Articles and Activities
If you're at home and looking for ideas to further and support your musical and flute-playing interests, there are articles and ideas aplenty here on Flutes at the Barns - and all are free! From the monthly warm-ups to tutor blog-posts, we want to keep you inspired!
Free Flute Playing Warm-Ups
For monthly hints from FATB tutor Zoë Booth - to help you improve your playing - don't forget to visit the Warmups page, with descriptive tips and downloadable exercises; you can find the link from the bottom of the homepage.
Monday 8th June 2020
With FATB Online, we've recently enjoyed the "Super Scales" workshops, focussing on why scales are so good for the health of our playing as well as creative ideas for learning and reinforcing them. In case you missed the workshops, here are a few ideas you might want to try:
1. Scales offer us so many benefits; not only for embedding those finger patterns - useful for muscle-memory and enhanced recognition of patterns - but for control of sound and breathing. For many of us, they might regularly prompt us to play without music too, not always the case in the rest of the practice session.
2. Scales are most great for us when we already know them - that allows us to get creative in making the patterns more interesting in terms of rhythm, range and so forth.
3. Our motivation for scale-learning can lapse if we're not achieving - who wants to do something they're not good at? Whether it's because of a fiddly key and fingers, or a difficult jaunt into the highest notes of the flutes, there is always a way we CAN achieve something positively if we get creative! Scales don't have to be two (or three!) octaves tall; one octave is fine and there is still plenty we can gain from that. If you practise scales to a twelfth, you only have three notes left to master to make it up to the two-octaves another time. Even just practising the first five notes up and down is useful....
4. ...find patterns that use the first five notes of scales repetitively; next try this pattern on groups of scales, for instance going round the circle of fifths, or covering all the majors starting on black notes, or all the melodic minors on white notes.
5. Once you know a particularly scale really well, there are lots of ways to vary it to make it useful for your playing. Long tonic patterns are pleasing over two octaves; whole-range scales count in 4s, and that's great for embedding patterns which go against the rhythm you're thinking of you; crab-wise scales, or scales in thirds, both of those sound pretty and stretch your technique yet further!
6. If you still get muddled up between your minors, now is the time to get it sorted. There are only twelve major keys and twelve minor keys, nothing a bit of theory and rule-learning can't solve... there are lots of tricks and tips to make minor scale-learning easier too, so don't miss "Super Scales" with FATB Online another time!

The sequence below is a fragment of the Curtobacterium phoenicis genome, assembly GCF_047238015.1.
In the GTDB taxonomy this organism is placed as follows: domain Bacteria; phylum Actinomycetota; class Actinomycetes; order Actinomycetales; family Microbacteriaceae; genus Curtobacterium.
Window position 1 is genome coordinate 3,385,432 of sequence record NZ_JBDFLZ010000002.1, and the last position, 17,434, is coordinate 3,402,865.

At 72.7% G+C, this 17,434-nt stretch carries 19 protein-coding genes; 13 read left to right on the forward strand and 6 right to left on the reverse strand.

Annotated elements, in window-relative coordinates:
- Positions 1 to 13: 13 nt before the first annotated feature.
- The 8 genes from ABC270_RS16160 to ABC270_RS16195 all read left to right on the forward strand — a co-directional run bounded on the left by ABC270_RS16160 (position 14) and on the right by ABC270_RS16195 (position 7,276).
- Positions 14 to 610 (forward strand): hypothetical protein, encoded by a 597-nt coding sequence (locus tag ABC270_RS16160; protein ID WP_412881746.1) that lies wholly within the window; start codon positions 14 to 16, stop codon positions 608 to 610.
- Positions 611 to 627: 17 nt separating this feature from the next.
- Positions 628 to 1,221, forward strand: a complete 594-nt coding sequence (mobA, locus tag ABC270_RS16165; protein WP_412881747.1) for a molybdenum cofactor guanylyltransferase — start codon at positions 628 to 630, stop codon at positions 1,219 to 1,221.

7. As well as major and minor scales, chromatics are brilliant - you learn one and you get another eleven for free! Chromatics flow in 3s or 4s; very pleasing!
8. A chromatic scale is a semitone scale; why not try a whole-tone scale next? They sound really magical, and crop up in Debussy and other French music, as well as Ian Clarke's "The Mad Hatter!"
9. Try some jazz scales, and maybe practise these with swing rhythm? The major pentatonic uses the notes of a major scale except for the 4th and 7th; the minor pentatonic misses out notes 2 and 6 of the natural minor pattern - both of these are perfect for improvising!
10. There are loads of other scales out there - modes, Rags, Blues scales, octatonic and more! They never need be boring again!
"Amazing Arpeggios" workshops will be held on Wednesday 17th, Friday 19th and Saturday 20th June, for insight into using arpeggios for flexibility, recognising harmonic changes and getting familiar with the different types of arpeggios to enjoy!
Monday 11th May 2020
Two weeks ago, under the workshop topic title "Mastering Ornamentation" FATB Tutor Zoë Booth offered a guide to the stylish - and correct - choices available when playing appoggiaturas, mordents, turns and trills, all illustrated through stunning flute repertoire from the baroque and classical eras. Later this week, "Perfecting Ornamentation" classes (for which there is just one place left, as this is being typed, on Saturday 16th May at 2 pm) will be reinforcing these ideas and taking a further step towards an approach oozing with authentic baroque style, explored using the music of Quantz, Telemann and Handel - how delicious to have a fully-fledged Handel Largo by the end of this class! If you don't get a chance to join in, here are a few helpful reminders on ornamentation for now: